Occupational Licensing: It Isn’t Just for Doctors and Lawyers Any More

“Cat groomers, tattoo artists, tree trimmers and about a dozen other specialists across the country …  are clamoring for more rules governing small businesses,” reports the Wall Street Journal in a front-page story today. “They’re asking to become state-licensed professionals, which would mean anyone wanting to be, say, a music therapist or a locksmith, would have to pay fees, apply for a license and in some cases, take classes and pass exams.” And despite all the talk about deregulation and encouraging entrepreneurship, “The most recent study, from 2008, found 23% of U.S. workers were required to obtain state licenses, up from just 5% in 1950,” according to Morris Kleiner of the University of Minnesota.

The Cato Institute has been taking on this issue for decades. In 1986 Stanley Gross of Indiana State University reviewed the economic literature on the impact of licensing on cost and quality. Kleiner wrote in Regulation in 2006:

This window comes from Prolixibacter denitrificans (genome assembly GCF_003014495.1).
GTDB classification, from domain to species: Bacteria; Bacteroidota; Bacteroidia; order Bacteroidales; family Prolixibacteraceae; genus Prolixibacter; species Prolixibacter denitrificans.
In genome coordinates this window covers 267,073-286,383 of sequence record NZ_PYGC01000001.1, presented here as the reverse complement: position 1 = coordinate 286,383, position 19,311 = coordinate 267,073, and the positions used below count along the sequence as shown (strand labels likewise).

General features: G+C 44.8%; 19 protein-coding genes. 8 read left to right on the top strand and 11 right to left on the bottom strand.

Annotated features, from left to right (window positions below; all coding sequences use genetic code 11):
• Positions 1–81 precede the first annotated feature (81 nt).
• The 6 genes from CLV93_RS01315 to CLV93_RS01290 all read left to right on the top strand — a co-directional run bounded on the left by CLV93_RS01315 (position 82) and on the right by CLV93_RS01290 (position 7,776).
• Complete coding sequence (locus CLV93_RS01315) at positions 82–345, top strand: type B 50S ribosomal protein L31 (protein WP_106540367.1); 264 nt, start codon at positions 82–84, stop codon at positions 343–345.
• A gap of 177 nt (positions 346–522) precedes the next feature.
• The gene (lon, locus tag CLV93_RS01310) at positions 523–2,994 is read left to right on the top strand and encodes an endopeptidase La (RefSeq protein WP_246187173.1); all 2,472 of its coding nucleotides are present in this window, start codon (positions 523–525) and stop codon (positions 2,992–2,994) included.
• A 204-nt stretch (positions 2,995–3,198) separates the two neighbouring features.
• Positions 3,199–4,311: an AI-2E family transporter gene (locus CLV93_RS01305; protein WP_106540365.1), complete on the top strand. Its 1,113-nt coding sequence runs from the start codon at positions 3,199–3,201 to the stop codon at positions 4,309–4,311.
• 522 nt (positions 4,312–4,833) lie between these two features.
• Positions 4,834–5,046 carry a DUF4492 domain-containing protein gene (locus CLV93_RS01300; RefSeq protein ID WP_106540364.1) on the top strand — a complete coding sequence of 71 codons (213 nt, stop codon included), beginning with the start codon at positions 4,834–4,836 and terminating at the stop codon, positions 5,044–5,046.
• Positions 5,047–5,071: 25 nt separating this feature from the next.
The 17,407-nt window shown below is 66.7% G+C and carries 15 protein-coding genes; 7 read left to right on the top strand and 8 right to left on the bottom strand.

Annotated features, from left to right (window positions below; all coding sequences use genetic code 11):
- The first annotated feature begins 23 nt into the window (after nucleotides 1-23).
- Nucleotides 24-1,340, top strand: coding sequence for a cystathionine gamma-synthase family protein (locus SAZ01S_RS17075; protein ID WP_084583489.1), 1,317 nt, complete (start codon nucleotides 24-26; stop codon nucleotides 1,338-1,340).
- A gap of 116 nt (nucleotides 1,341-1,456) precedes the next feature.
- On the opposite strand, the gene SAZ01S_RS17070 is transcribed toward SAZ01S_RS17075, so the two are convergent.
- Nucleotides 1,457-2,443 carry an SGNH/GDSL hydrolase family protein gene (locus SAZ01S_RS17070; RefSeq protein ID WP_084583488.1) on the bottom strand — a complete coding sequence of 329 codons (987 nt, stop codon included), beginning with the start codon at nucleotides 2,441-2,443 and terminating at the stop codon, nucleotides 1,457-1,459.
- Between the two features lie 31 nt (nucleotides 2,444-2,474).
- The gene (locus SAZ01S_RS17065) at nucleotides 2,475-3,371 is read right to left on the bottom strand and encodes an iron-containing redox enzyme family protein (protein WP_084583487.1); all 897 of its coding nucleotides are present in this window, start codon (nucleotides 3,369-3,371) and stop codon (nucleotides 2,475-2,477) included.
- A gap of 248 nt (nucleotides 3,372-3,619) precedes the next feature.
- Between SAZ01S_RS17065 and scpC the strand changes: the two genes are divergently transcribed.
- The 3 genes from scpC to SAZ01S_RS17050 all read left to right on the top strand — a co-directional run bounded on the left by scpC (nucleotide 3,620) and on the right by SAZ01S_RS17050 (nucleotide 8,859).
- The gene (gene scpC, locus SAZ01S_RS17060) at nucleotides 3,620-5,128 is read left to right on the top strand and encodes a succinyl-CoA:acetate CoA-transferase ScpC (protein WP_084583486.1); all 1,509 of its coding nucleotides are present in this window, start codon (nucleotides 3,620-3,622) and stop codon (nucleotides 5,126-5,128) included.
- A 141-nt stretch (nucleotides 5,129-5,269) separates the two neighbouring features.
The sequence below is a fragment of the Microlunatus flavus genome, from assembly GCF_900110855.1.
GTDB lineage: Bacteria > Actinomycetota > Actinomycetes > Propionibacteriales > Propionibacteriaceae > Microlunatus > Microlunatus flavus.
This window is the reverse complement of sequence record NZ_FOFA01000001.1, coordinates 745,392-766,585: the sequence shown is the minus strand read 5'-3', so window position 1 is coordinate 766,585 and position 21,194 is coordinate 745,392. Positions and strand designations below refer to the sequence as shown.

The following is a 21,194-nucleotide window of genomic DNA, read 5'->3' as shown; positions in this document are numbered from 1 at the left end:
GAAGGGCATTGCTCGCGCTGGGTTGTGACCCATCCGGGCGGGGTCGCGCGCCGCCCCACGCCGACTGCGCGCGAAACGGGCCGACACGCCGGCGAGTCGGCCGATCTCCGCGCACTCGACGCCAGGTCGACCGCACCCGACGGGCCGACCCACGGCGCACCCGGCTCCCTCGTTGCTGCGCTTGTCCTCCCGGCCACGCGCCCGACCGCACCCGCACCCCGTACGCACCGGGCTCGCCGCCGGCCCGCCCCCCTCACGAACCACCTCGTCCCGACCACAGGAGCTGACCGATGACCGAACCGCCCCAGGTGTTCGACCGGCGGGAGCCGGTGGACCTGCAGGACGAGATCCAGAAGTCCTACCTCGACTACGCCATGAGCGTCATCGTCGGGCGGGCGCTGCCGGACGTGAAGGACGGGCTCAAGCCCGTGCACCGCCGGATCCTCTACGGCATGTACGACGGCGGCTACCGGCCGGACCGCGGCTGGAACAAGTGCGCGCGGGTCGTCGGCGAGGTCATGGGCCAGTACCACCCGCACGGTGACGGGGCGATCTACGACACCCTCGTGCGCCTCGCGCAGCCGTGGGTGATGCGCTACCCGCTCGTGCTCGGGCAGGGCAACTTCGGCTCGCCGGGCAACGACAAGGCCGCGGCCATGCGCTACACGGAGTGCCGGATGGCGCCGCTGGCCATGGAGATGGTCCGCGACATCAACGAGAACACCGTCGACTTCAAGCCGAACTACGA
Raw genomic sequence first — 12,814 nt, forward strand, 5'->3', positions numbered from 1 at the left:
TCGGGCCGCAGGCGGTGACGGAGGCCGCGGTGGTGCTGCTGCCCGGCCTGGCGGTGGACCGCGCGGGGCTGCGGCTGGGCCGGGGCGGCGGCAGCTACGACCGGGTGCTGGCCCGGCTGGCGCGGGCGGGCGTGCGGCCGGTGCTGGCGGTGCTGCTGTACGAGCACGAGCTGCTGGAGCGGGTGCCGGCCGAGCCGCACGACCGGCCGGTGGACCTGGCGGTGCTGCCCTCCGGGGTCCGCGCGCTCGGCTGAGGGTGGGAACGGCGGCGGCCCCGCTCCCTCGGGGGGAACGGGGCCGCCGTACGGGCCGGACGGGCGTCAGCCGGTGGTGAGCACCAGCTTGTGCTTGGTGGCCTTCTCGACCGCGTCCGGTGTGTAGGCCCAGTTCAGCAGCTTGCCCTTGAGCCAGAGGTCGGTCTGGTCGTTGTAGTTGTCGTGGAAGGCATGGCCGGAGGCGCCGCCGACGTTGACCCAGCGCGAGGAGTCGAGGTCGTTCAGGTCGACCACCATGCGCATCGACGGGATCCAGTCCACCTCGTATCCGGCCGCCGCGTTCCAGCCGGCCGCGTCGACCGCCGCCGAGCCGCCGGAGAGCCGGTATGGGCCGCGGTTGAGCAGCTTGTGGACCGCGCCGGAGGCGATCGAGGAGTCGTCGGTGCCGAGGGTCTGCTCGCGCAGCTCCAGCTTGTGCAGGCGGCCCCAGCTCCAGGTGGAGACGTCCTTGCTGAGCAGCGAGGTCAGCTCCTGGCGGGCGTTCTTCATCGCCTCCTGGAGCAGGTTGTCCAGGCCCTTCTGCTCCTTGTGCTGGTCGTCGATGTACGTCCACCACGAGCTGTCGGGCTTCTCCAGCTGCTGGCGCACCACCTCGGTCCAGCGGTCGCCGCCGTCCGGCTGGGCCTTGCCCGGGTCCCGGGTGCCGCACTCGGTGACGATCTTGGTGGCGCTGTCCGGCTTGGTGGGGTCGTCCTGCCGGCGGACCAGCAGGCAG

Occupational regulation has grown because it serves the interests of those in the occupation as well as government. Members of an occupation benefit if they can increase the perception of quality and thus the demand for their services, while restricting supply simultaneously. Government officials benefit from the electoral and monetary support of the regulated as well as the support of the general public, whose members think that regulation results in quality improvement, especially when it comes to reducing substandard services.

Adjunct scholar Shirley Svorny noted that even in the medical field, “licensure not only fails to protect consumers from incompetent physicians, but, by raising barriers to entry, makes health care more expensive and less accessible.” David Skarbek studied the temporary relaxation of licensing requirements in Florida after Hurricanes Katrina and Frances and concluded that Florida should lift the rules permanently. In his book The Right to Earn a Living: Economic Freedom and the Law, Timothy Sandefur devotes a chapter to “protectionist” legislation such as occupational licensing.